Equal to the Father, equal
    To the Son, and Paraclete:
    Trinal Unity, whose praises
    All created things repeat.
Author: Venantius Fortunatus (530-609). Meter: Trochaic tetrameter catalectic. Translation by J. M. Neale. There are about twenty-five translations, four of which are in Mr. Shipley’s Annus Sanctus. Liturgical Use: The Pange lingua is in use both the Missal and the Breviary. Missal use: The whole hymn (eleven stanzas) is recited or sung during the “Adoration of the Cross” in the morning service on Good Friday. Breviary use: For Office use, the hymn is divided into two equal parts with a common doxolgy. The first five stanzas are assigned to Matins from Passion Sunday to the Wednesday of Holy Week, inclusive. The same stanzas form the Matins hymn for the Feasts of the Finding (May 3) and of the Exaltation (Sept. 14) of the Holy Cross. The remaining five stanzas, beginning with Lustra sex, are used in Lauds whenever the Pange lingua is used in Matins. Read the article on the Pange lingua gloriosi, in the Cath. Encycl. In the opinion of Dr. Julian, this noble hymn is “one of the finest of the Latin Medieval Hymns, and perhaps the best of its author” (Dict. of Hymnology, p. 880). Neale places it “in the very first class of Latin Hymns” (Medieval Hymns, p. 1). Dr. Neale’s translation above is of the Original Text. The hymn was not greatly altered by the revisers.

  1. “Sing, O my tongue, the victory in that glorious combat, and, of the trophy of the Cross, sing a noble song of triumph, recounting how the Redeemer of the world, when immolated, conquered.” Pange, frame, i.e., sing, celebrate in song. It has the same meaning as dic in l. 4. Daniel, in his Thes. Hymnol. lists fourteen hymns beginning with the words Pange lingua. Lauream, victory; the Original Text has prœlium, which to the revisers under Urban VIII seemed tautological. Neale, however, maintains that prœlium is the better word, for—“It is not to the glory of the termination of Our Lord’s Conflict with the devil that the poet would have us look, but to the glory of the struggle itself, as indeed he tells us at the conclusion of hte verse” (Medieval Hymns, p. 4). Certaminis: The contest between Christ and Satan for the possession of the human race (cf. Gen. 3, 15). Super = de, of, about, concerning. Trophæo: a sign or token of victory. Originally the trophæum consisted of the trunk of a tree hung around with some of the arms, shields, helmets, and other spoils taken from the enemy. Later, however, the trophy appeared in the form of a monument made of stone, bronze, etc., which was erected either on the field of battle or in the victor’s home city.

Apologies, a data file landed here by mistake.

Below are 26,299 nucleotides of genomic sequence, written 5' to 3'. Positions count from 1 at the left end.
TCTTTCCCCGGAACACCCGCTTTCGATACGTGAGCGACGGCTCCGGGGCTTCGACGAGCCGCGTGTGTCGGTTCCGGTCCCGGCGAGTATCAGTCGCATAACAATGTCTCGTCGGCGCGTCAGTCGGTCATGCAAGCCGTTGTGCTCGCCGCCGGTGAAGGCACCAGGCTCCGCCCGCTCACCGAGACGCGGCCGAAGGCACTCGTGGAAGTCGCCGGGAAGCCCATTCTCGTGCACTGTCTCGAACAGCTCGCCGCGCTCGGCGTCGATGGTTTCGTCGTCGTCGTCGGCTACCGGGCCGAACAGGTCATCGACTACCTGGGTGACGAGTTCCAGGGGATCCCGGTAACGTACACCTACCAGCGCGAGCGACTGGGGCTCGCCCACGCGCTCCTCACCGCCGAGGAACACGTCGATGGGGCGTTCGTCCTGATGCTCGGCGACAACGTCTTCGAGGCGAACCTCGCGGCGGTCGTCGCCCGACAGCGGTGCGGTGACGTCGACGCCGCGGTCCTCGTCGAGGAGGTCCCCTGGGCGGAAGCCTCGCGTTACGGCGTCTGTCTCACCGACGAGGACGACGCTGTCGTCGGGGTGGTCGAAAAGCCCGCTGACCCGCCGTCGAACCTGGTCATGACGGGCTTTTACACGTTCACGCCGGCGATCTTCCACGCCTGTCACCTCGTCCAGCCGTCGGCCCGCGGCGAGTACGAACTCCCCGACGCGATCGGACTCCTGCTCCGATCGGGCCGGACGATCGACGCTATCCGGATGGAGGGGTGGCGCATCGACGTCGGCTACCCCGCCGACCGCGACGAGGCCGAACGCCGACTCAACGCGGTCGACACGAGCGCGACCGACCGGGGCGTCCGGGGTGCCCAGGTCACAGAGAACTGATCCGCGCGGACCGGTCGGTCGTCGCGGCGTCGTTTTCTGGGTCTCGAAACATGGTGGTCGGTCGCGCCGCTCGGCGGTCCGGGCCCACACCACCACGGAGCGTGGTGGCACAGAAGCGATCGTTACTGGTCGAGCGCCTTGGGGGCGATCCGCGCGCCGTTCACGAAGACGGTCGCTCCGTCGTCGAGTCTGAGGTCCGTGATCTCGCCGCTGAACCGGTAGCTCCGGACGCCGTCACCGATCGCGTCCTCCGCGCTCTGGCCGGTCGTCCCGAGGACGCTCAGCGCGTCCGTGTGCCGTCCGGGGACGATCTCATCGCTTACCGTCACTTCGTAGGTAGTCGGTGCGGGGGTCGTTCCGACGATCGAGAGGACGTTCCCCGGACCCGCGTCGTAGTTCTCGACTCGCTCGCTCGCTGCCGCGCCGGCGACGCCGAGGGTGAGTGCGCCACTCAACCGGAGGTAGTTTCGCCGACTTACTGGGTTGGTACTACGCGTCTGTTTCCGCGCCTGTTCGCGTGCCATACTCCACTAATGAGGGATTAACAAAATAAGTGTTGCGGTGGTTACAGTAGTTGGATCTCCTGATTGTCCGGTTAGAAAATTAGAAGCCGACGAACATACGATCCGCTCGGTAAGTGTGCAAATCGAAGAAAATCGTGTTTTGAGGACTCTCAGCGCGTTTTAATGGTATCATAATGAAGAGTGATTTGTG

2. “Deeply grieved by the infidelity of the first-created man, when by the eating of the fatal fruit he rushed headlong to death, the Creator Himself then chose the tree that would undo the harm wrought by the former tree.”
    He then resolved the Cross’s wood
    Should make that tree’s sad damage good.
    Ipse lignum tunc notavit: There is an ancient legend that the Cross of Christ sprang from a seed or bough of the Tree of Life. In her Christian Life in Song, Mrs. Charles gives the following version of the legend: “When Adam died, Seth obtained from the guardian cherubim of Paradise a branch of the tree from which Eve ate the forbidden fruit. This he planted on Golgotha, called the place of the scull, because Adam was buried there. From this tree, as the ages rolled on, were made the ark of the testimony, the pole on which the brazen serpent was lifted up, and other instruments; and from its wood, at length, then grown old and hard, was made the Cross.”
  3. “This work the plan of our salvation demanded, that art might outwit the art of the multiform deceiver, and thence bring the remedy whence the foe wrought the injury.” Ars, the wisdom of God; artem, the cunning of Satan. Multiformis: Satan has appeared under various forms: To Eve as a serpent (Gen. 3, 1); to Christ in the desert, as a man (Matt. 4, 1-10); to the Saints in various forms; and he may appear even as an angel of light (II Cor. 11, 14). Et medelam ferret inde ... unde: This thought is beautifully expressed in the Preface of the Cross:—Qui salutem humani generis in ligno crucis constituisti, ut unde mors oriebatur, inde vita resurgeret, et qui (the serpent) in ligno vincebat, in ligno quoque vinceretur.